Dir: Mark Hartley

RatPac Entertainment, Australia, 2014

Starring: Menaheim Golan and Yoram Globus

The American Dream, but with more aliens, explosions and tits.

If you’re a fan of ‘70s and ‘80s shlock, B-movies, action or horror then the chance of you having seen a film belonging to the Cannon Films oeuvre will be in the neighbourhood of 99.9%. Headed predominantly by impulsive movie-mogul cousins, Menaheim Golan and Yoram Globus (essentially the Israeli progenitors of the Weinsteins), the company emigrated from the Middle-East to the U.S. with the sole purpose of infiltrating the American market by making and dispersing as many films as possible. American Dream? Challenge accepted. Just a couple of Cannon’s notable successes, misfires and bizarre incantations that fall somewhere in-between include: the futuristic sci-fi musical, The Apple (1980); the world’s ‘first break-dancing movie’, Breakin’ (1984); a chunk of the controversial Death Wish sequels (1982-1987); a handful of macho Chuck Norris actioners; Tobe Hooper’s utterly insane but inimitably brilliant Lifeforce (1985) and the appallingly shoddy Superman IV: The Quest for Peace (1987) – the failure of which ultimately signalled the end of the company. Electric Boogaloo is a tribute to it all –  great, dreadful or utterly indescribable.


Golan’ and Globus’ extraordinary ethos was fuelled by their vehement passion for cinema. As Globus himself declares during an archived TV interview: “Cannon is the only film company that loves cinema. We don’t have other hobbies; cinema is our life”. Their passion was such that they allowed any director who was eccentric enough to take a chance with Cannon the creative freedom to make whatever film they wanted, but only as long as the majority of the money was on screen. The subsequent problem being that the quality of the output usually suffered – not that Golan or Globus ever gave a toss.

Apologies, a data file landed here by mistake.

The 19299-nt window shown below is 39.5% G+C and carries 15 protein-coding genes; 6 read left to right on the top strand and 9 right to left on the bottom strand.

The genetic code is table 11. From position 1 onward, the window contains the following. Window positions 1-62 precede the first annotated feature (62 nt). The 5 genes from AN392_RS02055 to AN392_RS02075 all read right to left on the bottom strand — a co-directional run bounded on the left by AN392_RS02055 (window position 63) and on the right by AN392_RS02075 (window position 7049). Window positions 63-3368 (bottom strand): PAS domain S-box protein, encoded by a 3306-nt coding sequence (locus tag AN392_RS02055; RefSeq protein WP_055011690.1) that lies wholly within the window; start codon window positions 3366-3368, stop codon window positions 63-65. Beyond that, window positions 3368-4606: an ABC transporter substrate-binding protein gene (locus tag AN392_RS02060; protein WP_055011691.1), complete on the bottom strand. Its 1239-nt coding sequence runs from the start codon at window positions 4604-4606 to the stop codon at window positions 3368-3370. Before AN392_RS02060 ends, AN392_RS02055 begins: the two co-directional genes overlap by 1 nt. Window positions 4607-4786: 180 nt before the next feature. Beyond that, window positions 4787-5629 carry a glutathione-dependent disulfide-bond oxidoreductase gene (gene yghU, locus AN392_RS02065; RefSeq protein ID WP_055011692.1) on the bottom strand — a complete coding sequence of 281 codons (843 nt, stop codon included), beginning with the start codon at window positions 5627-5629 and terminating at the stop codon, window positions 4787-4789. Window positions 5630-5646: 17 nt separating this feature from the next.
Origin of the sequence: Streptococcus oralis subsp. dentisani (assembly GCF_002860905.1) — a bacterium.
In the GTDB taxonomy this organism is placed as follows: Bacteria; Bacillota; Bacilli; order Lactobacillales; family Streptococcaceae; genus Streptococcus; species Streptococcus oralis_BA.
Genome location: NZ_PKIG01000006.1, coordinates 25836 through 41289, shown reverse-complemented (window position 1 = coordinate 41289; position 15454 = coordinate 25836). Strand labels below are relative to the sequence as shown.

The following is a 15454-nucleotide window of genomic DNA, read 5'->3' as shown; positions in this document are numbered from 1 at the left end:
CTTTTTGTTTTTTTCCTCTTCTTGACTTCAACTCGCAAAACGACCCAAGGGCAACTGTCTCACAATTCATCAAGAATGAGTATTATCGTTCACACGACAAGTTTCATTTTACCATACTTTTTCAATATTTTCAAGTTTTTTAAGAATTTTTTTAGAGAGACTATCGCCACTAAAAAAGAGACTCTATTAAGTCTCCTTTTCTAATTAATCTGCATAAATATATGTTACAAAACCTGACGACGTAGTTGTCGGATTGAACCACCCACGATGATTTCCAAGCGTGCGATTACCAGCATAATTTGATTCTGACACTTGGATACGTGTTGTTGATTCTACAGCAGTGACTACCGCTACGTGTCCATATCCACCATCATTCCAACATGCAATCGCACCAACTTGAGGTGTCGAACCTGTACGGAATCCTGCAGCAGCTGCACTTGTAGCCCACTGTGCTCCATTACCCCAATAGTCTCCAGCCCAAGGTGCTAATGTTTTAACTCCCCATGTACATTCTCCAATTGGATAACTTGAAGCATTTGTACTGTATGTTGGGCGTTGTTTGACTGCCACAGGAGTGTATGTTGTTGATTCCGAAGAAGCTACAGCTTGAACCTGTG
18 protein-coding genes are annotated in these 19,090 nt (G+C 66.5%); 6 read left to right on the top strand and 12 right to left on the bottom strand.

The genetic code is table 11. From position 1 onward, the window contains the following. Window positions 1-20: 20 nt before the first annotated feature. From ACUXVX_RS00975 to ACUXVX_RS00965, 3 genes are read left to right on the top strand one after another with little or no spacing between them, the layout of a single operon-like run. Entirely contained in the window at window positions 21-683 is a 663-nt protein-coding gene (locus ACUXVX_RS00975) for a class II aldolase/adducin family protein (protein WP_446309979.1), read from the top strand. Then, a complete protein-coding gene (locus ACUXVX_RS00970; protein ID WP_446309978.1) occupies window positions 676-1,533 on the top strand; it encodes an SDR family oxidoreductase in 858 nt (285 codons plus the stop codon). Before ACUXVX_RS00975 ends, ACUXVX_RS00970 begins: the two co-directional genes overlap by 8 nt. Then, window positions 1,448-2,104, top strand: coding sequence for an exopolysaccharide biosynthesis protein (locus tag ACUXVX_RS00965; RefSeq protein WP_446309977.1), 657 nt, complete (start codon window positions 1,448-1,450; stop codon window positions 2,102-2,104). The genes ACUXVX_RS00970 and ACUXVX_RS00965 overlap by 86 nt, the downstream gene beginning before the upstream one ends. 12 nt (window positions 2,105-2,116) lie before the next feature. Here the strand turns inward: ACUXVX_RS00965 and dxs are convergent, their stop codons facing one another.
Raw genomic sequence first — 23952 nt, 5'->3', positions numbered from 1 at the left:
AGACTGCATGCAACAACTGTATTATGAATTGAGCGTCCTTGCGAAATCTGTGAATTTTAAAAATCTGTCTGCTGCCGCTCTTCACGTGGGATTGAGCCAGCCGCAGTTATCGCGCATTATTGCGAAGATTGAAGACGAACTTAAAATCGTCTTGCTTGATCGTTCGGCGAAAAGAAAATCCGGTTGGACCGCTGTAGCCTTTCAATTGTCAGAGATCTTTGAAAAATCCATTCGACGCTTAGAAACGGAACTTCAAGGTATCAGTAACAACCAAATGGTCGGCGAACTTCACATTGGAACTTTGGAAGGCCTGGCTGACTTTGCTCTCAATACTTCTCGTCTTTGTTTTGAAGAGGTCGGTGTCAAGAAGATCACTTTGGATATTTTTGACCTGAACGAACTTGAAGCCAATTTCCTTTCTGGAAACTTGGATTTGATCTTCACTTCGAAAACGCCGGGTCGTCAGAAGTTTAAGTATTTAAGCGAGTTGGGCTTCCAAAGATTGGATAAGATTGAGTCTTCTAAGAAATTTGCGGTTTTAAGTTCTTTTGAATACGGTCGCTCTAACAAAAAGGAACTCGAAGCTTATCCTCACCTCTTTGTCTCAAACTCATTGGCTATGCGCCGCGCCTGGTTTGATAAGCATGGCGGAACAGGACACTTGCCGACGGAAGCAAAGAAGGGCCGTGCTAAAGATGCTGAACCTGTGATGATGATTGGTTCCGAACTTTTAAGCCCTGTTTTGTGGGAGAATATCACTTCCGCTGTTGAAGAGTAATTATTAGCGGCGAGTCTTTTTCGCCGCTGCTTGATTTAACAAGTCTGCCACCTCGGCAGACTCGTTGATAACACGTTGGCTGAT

Their fast and loose work ethics gave rise to an abundance of crazy anecdotes that are shared via an excess of featured interviewees (including Dolph Lundgren, Tobe Hooper, Molly Ringwald and Franco Zeffirelli) who reminisce about how such issues as catering and general welfare of the cast and crew seemed to be of secondary concern when it came to making movies for the cinema-obsessed cousins – the films always came first. One of the most alarming stories being Golan threatening a tired aircraft pilot with an Uzi after he initially refused to complete another take of landing a plane during the filming of Operation Thunderbolt (1977).


But rather than regress into being too much of an overt indictment of the cousins and their no holds barred method of filmmaking (despite Golan on one occasion being amusingly, albeit harshly, described as “Jabba the Hutt on meth”), Electric Boogaloo is ultimately a celebration of the two Israeli’s unmitigated ambition, mind-blowingly insane films, ephemeral success and disastrous decline. Comparable to the rise and fall of British company Goldcrest Films – whose rise and fall occurred around the same time and under similar circumstances – Cannon’s overnight success began with modestly budgeted films taking in huge profits. But endemic in ‘80s excess, the budgets and the stakes escalated in the hope of even bigger successes which inevitably led to a series of cataclysmic diminishing returns. Though there is little in-depth analysis of the films and that the documentary is inclined on repeating the same point over again – that Golan and Globus were silver-tongued dealers and Hollywood outsiders with an almost complete disregard for the quality of their films – any hint of Electric Boogaloo becoming stale is countered by the breakneck editing that keeps the onscreen schlock and carnage coming at you without relent (thus reflecting the seemingly endless carousel of films that Cannon put out during their time).


Golan and Globus do not appear in the documentary aside from in archive footage, but in this case, I don’t think it really matters – their absence only allows for the number of wacky anecdotes to add to their rather captivating mystique. Regardless, the brothers decided to sanction their own documentary about Cannon – The Go-Go Boys: The Inside Story of Cannon Films (2014) – upon being requested to take part in this one. But by the sound of it The Go-Go Boys attempts to gloss over the fact that Cannon’s predominant output was, well, trash. Albeit, highly entertaining trash. Electric Boogaloo on the other hand seems to at least be giving Cannon and its cohorts a fair warts-and-all appraisal without presenting Golan and Globus as clueless fools or negating their sheer enthusiasm for the medium. Essential for cinephiles and fans of genre cinema.

  • Liam Hathaway

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